Monday, January 30, 2012

Beneath the Wind, Above the Snow

Three Months

A couple of days ago, four to be exact, marked three months since I left home.

Three months is generally a point at which things looks less than wonderful. New jobs become familiar and new relationships lose their shine. This vagabond life has had the edges worn off, and I'm looking forward to stopping, but I'm also quite comfortable being beholden to no place and no person. This form of travel is the ultimate indulgence in selfishness and freedom. My time is mine own, my decisions need refer to no one else for approval or compromise.

Today, I woke up to a letter forwarded to me, regarding the work cover that paid for my medical costs for my fibro and RSI treatment back home.

Hunched over my measly free breakfast in a pub on a Monday morning, blindsided by tears and a rising stress that shook me with its relentless and unexpected onset.

All the majesty of glaciers and blizzards, ancient castles and quirky museums, dingy hostels and luxurious private rooms, all these days are nothing but distractions.

This letter reminded me that, no matter how many times I tell myself this journey is something I always wanted to do, I nevertheless undertook it as a retreat, that I gave up the life I'd built because my hands, my body, and an overwhelming depression one by one closed the doors and windows and threatened to trap me, that everything I'm running from is traveling with me.

Three months, and the change isn't enough.

Sunday, January 29, 2012

Girls Goin' a Roamin'

Most hostels offer female only dorm rooms for those of us who are for whatever reason uncomfortable sharing a room with the sausage-wielding sex. I've even seen a few places that offer male only dorms as well, as is only fair. Typically beds in such dorms cost a little extra, so I've been bunking in mixed dorms. Until now.

This room is very pink.

On seeing the wall fitted out with 3 mirrors, stools, dressing table as well having a hair dryer and hair straightener (!!!), my initial reaction was somewhat indignant. Who wants all that cliched crap?

Well, to be honest I was pretty damn excited to see the hair dryer. Wet hair in this climate is a little uncomfortable. It only works for two seconds on the highest setting before entering torpor, as I discovered.

This led me to consider the hair straightener, because dammit I wanted to go outside and I did not want wet hair at the same time. Now, I've never used a hair straightener in my life. Partly because my hair is pretty damn straight, but mostly because I'm lazy and don't believe in high maintenance hair. Pfffft.

The general theory behind hair straighteners I understood, but exactly how one uses them...uh, are they supposed to vibrate anxiously when you clap the tongs together? Because this one did. I gave my hair a few swipes before being far too disconcerted by the trembling appliance and thus ended my first and probably only experiment with hair straighteners.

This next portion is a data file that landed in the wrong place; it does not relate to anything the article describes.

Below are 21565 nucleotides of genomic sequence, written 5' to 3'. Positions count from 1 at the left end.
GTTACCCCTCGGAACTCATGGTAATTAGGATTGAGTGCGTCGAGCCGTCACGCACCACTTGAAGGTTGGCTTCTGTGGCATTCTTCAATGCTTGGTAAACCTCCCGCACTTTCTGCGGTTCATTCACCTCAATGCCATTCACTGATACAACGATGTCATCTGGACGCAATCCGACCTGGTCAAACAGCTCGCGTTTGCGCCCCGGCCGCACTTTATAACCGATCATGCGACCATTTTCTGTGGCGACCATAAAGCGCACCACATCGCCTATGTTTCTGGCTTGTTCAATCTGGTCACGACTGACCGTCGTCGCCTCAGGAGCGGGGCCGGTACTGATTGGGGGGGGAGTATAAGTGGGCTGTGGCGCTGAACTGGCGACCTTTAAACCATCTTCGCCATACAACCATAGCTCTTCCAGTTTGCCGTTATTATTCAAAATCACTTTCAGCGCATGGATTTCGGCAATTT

Huh. Sniff. Disdain.

It was a full house last night, and in the morning I was woken by the others springiness out of bed to stand in front of the mirrors and do...things. I have no idea what any of them were doing but there was a lot of it. The hair straightener was used. The hair dryer was used (on a lower setting). There were all sorts of tubes and powders and touching of hair. All this before they were even out of their jammies.

Me, I rolled out of bed, changed into be-seen-in-public clothes, and staggered downstairs for breakfast without even putting deodorant on.

I don't think I'm very good at being a woman.

Still, there is some merit to gender stereotyping. For example, "girls snore far less than boys" IS THE TRUTH, THE WHOLE TRUTH, AND NOTHING BUT THE TRUTH.

Wednesday, January 25, 2012

He: in the cloisters, with open book

Monkeyless Cathedrals

"There's a monkey holding an orange," she said. "It's supposed to represent the Kingdom of Animals. At least, that's what I'm told."

Back and forth and around and around I searched the windows, paintings, carvings and statues of St Barbara in Kutna Hora in the Czech Republic. Others in my group searched with equal diligence. There was no monkey. Biblical scenes, saints, sinners and martyrs aplenty, but no monkey. I was disappointed.

Stepping inside the Salisbury Cathedral a neat little woman in a green sash honed in on me with a smile. "Would you like a leaflet? It's a little map with a suggested route. In-" her smile faltered. "English? Or...something...else?"

I smiled. "English will be fine."

"The monkey, if you can spot it," reads the pamphlet, "resides high up in the South Quire Aisle, poised to hurl a nut at those entering the Vestry."

Up and down the South Quire Aisle marched I, neck painfully bent and eyes straining to make out the gloomy arches above. Biblical scenes, saints, sinners, martyrs and tombs aplenty, but no monkey. I was disappointed.